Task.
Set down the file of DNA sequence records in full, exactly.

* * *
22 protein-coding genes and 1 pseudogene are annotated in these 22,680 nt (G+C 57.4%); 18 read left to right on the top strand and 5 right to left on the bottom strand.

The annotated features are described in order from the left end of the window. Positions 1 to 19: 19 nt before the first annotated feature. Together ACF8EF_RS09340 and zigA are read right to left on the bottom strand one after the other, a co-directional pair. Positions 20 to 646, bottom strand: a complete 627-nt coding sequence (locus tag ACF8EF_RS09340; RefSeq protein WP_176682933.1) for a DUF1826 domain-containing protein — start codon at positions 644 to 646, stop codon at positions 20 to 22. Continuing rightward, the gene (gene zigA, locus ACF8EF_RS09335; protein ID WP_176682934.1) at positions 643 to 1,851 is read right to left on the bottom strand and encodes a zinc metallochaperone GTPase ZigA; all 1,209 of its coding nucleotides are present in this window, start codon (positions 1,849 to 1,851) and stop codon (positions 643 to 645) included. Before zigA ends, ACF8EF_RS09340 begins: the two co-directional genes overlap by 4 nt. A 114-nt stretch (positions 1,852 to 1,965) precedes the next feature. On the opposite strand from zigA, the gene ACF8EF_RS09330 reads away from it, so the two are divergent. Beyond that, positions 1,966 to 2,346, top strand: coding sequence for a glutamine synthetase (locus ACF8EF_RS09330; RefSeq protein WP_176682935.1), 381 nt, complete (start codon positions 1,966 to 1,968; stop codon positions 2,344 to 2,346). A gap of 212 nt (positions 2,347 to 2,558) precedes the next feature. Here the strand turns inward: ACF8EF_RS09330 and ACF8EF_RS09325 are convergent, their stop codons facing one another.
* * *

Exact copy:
22 protein-coding genes and 1 pseudogene are annotated in these 22,680 nt (G+C 57.4%); 18 read left to right on the top strand and 5 right to left on the bottom strand.

The annotated features are described in order from the left end of the window. Positions 1 to 19: 19 nt before the first annotated feature. Together ACF8EF_RS09340 and zigA are read right to left on the bottom strand one after the other, a co-directional pair. Positions 20 to 646, bottom strand: a complete 627-nt coding sequence (locus tag ACF8EF_RS09340; RefSeq protein WP_176682933.1) for a DUF1826 domain-containing protein — start codon at positions 644 to 646, stop codon at positions 20 to 22. Continuing rightward, the gene (gene zigA, locus ACF8EF_RS09335; protein ID WP_176682934.1) at positions 643 to 1,851 is read right to left on the bottom strand and encodes a zinc metallochaperone GTPase ZigA; all 1,209 of its coding nucleotides are present in this window, start codon (positions 1,849 to 1,851) and stop codon (positions 643 to 645) included. Before zigA ends, ACF8EF_RS09340 begins: the two co-directional genes overlap by 4 nt. A 114-nt stretch (positions 1,852 to 1,965) precedes the next feature. On the opposite strand from zigA, the gene ACF8EF_RS09330 reads away from it, so the two are divergent. Beyond that, positions 1,966 to 2,346, top strand: coding sequence for a glutamine synthetase (locus ACF8EF_RS09330; RefSeq protein WP_176682935.1), 381 nt, complete (start codon positions 1,966 to 1,968; stop codon positions 2,344 to 2,346). A gap of 212 nt (positions 2,347 to 2,558) precedes the next feature. Here the strand turns inward: ACF8EF_RS09330 and ACF8EF_RS09325 are convergent, their stop codons facing one another.